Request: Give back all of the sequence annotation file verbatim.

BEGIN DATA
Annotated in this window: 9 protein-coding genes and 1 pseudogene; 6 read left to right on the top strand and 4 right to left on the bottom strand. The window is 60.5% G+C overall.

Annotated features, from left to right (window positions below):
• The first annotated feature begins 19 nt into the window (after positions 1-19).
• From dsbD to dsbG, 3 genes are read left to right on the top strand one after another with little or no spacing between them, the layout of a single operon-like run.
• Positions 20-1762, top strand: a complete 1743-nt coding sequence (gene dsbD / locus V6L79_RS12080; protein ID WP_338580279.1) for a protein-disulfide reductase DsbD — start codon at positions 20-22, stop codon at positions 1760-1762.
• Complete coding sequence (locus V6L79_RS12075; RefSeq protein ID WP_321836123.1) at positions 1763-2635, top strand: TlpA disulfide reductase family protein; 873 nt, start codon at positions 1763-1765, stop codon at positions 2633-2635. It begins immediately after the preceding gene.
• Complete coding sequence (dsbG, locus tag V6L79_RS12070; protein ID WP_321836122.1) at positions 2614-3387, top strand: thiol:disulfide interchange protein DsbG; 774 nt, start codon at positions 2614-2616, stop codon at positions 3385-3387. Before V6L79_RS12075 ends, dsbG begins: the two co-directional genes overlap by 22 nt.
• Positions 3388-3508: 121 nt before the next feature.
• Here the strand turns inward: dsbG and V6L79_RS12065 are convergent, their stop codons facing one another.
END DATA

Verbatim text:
Annotated in this window: 9 protein-coding genes and 1 pseudogene; 6 read left to right on the top strand and 4 right to left on the bottom strand. The window is 60.5% G+C overall.

Annotated features, from left to right (window positions below):
• The first annotated feature begins 19 nt into the window (after positions 1-19).
• From dsbD to dsbG, 3 genes are read left to right on the top strand one after another with little or no spacing between them, the layout of a single operon-like run.
• Positions 20-1762, top strand: a complete 1743-nt coding sequence (gene dsbD / locus V6L79_RS12080; protein ID WP_338580279.1) for a protein-disulfide reductase DsbD — start codon at positions 20-22, stop codon at positions 1760-1762.
• Complete coding sequence (locus V6L79_RS12075; RefSeq protein ID WP_321836123.1) at positions 1763-2635, top strand: TlpA disulfide reductase family protein; 873 nt, start codon at positions 1763-1765, stop codon at positions 2633-2635. It begins immediately after the preceding gene.
• Complete coding sequence (dsbG, locus tag V6L79_RS12070; protein ID WP_321836122.1) at positions 2614-3387, top strand: thiol:disulfide interchange protein DsbG; 774 nt, start codon at positions 2614-2616, stop codon at positions 3385-3387. Before V6L79_RS12075 ends, dsbG begins: the two co-directional genes overlap by 22 nt.
• Positions 3388-3508: 121 nt before the next feature.
• Here the strand turns inward: dsbG and V6L79_RS12065 are convergent, their stop codons facing one another.